I just finished leading a difficult year long project for a volunteer organization. This effort took place outside of my normal work responsibilities. When finished, my days felt strange. There wasn’t much to worry about, in the short term, about this volunteer organization.
It took a month for me to adjust to my new normal where I could spend more time on growing my business. What I found in the last few weeks was that I am, once again, doing some really good work within my own business. I realized that my year long difficult volunteer project had split my focus and distracted me from doing any significant things for work..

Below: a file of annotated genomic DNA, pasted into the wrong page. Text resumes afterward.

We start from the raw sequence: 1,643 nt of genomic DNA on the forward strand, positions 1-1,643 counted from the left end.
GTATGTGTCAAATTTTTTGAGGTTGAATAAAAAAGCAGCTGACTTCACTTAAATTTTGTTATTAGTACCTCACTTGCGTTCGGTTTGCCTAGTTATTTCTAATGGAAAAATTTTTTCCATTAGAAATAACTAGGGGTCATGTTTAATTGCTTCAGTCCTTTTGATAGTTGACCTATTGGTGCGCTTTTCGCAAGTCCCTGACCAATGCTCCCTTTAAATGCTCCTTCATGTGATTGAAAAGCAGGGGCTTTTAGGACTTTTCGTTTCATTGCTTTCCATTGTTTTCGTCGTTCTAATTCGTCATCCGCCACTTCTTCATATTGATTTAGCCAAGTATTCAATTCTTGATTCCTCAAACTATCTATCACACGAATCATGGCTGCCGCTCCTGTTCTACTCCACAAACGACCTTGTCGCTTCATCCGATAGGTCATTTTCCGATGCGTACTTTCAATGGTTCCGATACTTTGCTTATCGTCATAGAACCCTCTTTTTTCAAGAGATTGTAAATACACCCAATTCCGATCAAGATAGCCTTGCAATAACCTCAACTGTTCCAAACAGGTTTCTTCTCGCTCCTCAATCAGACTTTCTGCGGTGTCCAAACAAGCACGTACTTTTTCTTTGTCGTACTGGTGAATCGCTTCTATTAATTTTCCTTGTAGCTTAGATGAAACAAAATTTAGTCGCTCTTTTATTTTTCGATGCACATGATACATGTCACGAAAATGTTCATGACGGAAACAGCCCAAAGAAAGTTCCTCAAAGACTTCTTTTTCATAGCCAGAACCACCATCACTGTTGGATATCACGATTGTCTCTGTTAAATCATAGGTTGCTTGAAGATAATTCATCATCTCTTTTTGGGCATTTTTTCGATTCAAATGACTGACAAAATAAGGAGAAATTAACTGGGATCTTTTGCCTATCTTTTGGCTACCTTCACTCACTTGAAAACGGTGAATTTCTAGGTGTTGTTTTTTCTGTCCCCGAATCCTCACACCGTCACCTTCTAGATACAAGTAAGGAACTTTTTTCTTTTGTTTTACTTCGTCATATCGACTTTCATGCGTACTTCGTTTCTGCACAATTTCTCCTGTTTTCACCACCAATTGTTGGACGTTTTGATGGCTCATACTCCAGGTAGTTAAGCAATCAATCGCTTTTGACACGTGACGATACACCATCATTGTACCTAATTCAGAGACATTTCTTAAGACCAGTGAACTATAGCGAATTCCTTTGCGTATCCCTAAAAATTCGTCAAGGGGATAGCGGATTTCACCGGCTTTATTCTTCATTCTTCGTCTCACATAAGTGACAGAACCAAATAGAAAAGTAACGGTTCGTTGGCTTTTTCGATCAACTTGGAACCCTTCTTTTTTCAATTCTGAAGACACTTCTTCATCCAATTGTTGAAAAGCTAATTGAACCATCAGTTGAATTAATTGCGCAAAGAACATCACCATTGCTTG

This volunteer project became just clutter in my mind with respect to work. In and of itself, it had great value. It quietly grew, consuming more of me because of how difficult it was. There is just only so much that we can do. As humans, all of us have a limited bandwidth.
During this project, that awareness never occurred to me. I felt strong and kept telling myself that I had the ability to do both well. I was proud of what I accomplished and felt that my time spent on the volunteer project was meaningful and helpful to those within it. Work seemed to be ok but there were no visible signs of continued improvement.
It’s the awareness of our clutter in our lives that is hard for us to attain. We get fooled in our days by activity that either has no purpose or that has value but takes us away from things that should have a greater payoff in our lives.
Productivity isn’t always about how many things we do in a day. It sometimes involves finding the quiet time needed to find the clutter in our lives that is draining our ability to focus and succeed.